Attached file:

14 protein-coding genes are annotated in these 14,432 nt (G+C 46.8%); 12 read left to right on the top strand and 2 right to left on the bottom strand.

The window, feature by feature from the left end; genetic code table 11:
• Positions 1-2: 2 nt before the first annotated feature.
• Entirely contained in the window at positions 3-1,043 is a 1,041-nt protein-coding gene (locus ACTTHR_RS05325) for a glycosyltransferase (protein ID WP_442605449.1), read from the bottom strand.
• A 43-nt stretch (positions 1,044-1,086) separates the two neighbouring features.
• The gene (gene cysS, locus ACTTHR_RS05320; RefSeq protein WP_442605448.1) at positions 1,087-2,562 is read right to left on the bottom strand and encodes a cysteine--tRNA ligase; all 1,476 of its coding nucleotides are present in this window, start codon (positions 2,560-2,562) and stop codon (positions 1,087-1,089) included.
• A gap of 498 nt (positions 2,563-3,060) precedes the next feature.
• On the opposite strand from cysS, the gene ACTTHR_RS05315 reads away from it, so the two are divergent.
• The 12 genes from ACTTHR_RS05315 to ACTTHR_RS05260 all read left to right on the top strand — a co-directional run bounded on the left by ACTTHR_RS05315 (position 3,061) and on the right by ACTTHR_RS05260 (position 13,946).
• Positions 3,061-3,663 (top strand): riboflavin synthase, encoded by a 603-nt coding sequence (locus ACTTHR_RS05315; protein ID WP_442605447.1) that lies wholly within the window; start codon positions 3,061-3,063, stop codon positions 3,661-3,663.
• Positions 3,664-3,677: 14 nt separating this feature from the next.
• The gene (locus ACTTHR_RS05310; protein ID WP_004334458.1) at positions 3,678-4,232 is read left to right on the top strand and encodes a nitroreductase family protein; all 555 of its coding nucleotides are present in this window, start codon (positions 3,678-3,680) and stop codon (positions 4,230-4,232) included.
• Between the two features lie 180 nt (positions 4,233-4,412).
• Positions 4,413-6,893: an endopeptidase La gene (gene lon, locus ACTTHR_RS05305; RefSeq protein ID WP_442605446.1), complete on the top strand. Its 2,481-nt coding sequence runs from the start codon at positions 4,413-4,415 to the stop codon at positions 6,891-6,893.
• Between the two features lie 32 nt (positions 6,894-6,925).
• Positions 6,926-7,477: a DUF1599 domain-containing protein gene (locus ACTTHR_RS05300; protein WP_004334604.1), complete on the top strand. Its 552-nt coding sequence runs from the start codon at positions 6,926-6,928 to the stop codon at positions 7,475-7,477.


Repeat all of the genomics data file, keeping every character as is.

14 protein-coding genes are annotated in these 14,432 nt (G+C 46.8%); 12 read left to right on the top strand and 2 right to left on the bottom strand.

The window, feature by feature from the left end; genetic code table 11:
• Positions 1-2: 2 nt before the first annotated feature.
• Entirely contained in the window at positions 3-1,043 is a 1,041-nt protein-coding gene (locus ACTTHR_RS05325) for a glycosyltransferase (protein ID WP_442605449.1), read from the bottom strand.
• A 43-nt stretch (positions 1,044-1,086) separates the two neighbouring features.
• The gene (gene cysS, locus ACTTHR_RS05320; RefSeq protein WP_442605448.1) at positions 1,087-2,562 is read right to left on the bottom strand and encodes a cysteine--tRNA ligase; all 1,476 of its coding nucleotides are present in this window, start codon (positions 2,560-2,562) and stop codon (positions 1,087-1,089) included.
• A gap of 498 nt (positions 2,563-3,060) precedes the next feature.
• On the opposite strand from cysS, the gene ACTTHR_RS05315 reads away from it, so the two are divergent.
• The 12 genes from ACTTHR_RS05315 to ACTTHR_RS05260 all read left to right on the top strand — a co-directional run bounded on the left by ACTTHR_RS05315 (position 3,061) and on the right by ACTTHR_RS05260 (position 13,946).
• Positions 3,061-3,663 (top strand): riboflavin synthase, encoded by a 603-nt coding sequence (locus ACTTHR_RS05315; protein ID WP_442605447.1) that lies wholly within the window; start codon positions 3,061-3,063, stop codon positions 3,661-3,663.
• Positions 3,664-3,677: 14 nt separating this feature from the next.
• The gene (locus ACTTHR_RS05310; protein ID WP_004334458.1) at positions 3,678-4,232 is read left to right on the top strand and encodes a nitroreductase family protein; all 555 of its coding nucleotides are present in this window, start codon (positions 3,678-3,680) and stop codon (positions 4,230-4,232) included.
• Between the two features lie 180 nt (positions 4,233-4,412).
• Positions 4,413-6,893: an endopeptidase La gene (gene lon, locus ACTTHR_RS05305; RefSeq protein ID WP_442605446.1), complete on the top strand. Its 2,481-nt coding sequence runs from the start codon at positions 4,413-4,415 to the stop codon at positions 6,891-6,893.
• Between the two features lie 32 nt (positions 6,894-6,925).
• Positions 6,926-7,477: a DUF1599 domain-containing protein gene (locus ACTTHR_RS05300; protein WP_004334604.1), complete on the top strand. Its 552-nt coding sequence runs from the start codon at positions 6,926-6,928 to the stop codon at positions 7,475-7,477.